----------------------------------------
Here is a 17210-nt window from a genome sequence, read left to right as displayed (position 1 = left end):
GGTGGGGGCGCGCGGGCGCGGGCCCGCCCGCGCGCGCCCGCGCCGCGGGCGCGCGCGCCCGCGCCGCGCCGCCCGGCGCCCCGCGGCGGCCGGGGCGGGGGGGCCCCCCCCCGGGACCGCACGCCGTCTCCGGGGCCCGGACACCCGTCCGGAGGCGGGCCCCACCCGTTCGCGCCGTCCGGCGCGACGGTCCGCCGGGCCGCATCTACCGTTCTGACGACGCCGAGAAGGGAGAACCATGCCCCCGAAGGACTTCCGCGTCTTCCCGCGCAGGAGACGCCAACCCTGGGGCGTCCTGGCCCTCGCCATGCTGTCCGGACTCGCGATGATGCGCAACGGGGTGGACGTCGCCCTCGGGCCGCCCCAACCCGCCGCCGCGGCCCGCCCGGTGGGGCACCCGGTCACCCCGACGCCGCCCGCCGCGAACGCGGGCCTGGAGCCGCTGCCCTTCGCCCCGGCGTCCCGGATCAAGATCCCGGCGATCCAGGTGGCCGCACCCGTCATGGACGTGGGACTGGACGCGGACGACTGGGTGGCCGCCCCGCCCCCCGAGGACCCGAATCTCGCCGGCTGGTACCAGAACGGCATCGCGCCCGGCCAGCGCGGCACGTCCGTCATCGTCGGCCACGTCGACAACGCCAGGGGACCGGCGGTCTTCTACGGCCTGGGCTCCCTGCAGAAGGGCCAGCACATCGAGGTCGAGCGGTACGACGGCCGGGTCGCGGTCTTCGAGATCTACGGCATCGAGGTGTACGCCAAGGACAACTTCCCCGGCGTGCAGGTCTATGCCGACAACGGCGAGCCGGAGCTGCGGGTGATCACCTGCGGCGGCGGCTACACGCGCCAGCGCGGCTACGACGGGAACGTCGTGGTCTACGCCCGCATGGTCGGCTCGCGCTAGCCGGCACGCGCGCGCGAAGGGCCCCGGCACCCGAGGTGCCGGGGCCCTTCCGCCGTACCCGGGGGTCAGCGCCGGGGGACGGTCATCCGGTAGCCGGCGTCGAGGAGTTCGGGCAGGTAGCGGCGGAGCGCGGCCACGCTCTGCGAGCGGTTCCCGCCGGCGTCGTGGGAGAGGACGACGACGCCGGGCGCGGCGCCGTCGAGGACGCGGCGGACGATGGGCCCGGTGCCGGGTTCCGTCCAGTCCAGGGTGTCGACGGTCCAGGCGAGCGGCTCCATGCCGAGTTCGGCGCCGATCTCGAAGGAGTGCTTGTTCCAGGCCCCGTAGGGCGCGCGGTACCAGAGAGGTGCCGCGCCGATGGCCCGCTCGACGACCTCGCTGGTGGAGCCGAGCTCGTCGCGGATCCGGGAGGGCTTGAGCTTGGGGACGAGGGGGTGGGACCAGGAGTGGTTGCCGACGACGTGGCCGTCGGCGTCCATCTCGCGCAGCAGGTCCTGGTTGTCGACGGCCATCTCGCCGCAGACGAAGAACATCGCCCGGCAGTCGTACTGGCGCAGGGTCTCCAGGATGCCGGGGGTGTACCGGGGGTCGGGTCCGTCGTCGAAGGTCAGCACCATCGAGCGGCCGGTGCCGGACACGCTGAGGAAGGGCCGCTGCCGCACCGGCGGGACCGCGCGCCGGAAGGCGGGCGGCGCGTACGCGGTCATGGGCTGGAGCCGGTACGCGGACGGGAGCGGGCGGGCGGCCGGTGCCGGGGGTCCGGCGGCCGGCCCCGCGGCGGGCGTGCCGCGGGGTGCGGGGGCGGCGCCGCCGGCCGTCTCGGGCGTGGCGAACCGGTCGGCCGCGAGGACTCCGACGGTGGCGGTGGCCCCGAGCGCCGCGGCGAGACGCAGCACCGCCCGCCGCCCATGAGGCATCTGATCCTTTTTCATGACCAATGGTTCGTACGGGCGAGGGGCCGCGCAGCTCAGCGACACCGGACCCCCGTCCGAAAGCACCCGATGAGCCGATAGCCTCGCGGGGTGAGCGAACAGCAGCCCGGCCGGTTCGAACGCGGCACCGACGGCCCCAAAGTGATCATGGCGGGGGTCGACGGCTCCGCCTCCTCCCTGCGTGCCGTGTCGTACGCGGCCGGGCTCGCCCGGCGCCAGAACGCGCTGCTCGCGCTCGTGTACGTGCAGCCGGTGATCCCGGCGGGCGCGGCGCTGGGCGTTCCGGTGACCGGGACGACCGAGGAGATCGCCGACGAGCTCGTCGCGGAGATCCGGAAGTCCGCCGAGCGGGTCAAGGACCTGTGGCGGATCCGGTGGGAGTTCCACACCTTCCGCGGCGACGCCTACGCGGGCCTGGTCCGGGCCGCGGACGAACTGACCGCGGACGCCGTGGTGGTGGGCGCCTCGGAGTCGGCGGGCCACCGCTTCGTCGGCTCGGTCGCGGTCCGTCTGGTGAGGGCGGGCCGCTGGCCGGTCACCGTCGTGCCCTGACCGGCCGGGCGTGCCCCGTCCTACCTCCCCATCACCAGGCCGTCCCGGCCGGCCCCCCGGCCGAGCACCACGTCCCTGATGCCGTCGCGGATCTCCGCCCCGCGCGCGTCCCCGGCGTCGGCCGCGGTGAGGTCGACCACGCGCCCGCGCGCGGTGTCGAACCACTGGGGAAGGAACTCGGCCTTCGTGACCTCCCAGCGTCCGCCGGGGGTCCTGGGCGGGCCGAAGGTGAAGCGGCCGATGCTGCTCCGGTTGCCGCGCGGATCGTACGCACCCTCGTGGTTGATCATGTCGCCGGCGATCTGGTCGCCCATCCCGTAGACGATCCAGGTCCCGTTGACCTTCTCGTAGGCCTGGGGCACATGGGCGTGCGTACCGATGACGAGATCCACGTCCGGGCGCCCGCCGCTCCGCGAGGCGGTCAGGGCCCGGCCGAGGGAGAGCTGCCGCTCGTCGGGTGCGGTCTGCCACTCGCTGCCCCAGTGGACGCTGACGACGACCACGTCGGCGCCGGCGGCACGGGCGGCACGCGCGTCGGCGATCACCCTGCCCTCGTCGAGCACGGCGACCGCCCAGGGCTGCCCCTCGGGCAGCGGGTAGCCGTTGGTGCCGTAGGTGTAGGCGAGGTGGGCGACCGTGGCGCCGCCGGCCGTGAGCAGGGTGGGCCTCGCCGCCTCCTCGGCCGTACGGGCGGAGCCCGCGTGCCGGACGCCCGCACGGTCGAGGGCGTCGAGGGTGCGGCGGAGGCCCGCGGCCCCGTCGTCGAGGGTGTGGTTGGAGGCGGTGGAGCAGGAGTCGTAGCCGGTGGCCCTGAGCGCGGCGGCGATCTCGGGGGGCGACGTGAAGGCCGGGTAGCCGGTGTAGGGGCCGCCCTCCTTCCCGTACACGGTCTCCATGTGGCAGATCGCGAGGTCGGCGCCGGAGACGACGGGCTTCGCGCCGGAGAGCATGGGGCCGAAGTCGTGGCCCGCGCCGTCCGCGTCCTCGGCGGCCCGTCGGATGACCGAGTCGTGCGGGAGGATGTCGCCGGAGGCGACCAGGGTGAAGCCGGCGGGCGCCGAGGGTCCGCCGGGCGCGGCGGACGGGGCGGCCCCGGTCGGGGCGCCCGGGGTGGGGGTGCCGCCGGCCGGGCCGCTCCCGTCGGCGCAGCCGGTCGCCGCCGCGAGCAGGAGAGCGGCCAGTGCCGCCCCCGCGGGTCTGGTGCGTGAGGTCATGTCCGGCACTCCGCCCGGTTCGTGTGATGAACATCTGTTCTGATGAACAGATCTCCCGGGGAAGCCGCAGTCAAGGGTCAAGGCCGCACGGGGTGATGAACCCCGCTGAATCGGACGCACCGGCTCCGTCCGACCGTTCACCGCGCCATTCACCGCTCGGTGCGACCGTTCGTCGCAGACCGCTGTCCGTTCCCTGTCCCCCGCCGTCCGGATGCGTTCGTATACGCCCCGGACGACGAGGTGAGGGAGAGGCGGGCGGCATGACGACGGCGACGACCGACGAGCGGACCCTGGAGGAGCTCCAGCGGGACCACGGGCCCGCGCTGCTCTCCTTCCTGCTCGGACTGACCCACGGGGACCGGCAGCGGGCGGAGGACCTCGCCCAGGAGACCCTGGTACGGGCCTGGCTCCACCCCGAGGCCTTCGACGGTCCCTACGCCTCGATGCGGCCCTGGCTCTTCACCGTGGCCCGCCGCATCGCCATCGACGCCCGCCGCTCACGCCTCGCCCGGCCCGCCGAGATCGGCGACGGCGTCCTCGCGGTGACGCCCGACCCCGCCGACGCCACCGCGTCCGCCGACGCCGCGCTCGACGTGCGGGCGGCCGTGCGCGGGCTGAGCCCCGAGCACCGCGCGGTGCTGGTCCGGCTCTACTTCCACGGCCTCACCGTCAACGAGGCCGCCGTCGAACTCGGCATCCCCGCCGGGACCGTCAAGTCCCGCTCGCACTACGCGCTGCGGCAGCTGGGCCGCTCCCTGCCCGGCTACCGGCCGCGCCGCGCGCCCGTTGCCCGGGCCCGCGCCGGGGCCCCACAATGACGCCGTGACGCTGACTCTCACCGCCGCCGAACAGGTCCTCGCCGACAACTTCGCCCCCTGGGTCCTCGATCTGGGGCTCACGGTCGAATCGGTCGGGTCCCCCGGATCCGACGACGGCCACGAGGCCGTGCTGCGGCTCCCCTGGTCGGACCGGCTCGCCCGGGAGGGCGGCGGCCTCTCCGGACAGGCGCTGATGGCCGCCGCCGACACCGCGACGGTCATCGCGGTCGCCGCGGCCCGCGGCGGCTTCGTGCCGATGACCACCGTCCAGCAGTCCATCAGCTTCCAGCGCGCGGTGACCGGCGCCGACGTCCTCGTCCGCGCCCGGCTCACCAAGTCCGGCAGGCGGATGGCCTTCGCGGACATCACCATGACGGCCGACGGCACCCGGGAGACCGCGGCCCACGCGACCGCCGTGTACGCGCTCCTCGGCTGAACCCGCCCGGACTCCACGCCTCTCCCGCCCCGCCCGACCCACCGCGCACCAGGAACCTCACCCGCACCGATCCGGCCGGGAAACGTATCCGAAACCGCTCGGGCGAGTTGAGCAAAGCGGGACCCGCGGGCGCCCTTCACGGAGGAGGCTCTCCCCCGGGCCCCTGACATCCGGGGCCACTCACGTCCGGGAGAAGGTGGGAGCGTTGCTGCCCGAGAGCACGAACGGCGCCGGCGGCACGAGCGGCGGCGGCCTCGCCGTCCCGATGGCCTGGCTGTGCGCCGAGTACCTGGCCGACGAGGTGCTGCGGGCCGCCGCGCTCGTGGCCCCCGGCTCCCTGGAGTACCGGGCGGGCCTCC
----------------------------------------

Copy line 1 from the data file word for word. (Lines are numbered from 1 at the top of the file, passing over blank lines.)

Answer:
Here is a 17210-nt window from a genome sequence, read left to right as displayed (position 1 = left end):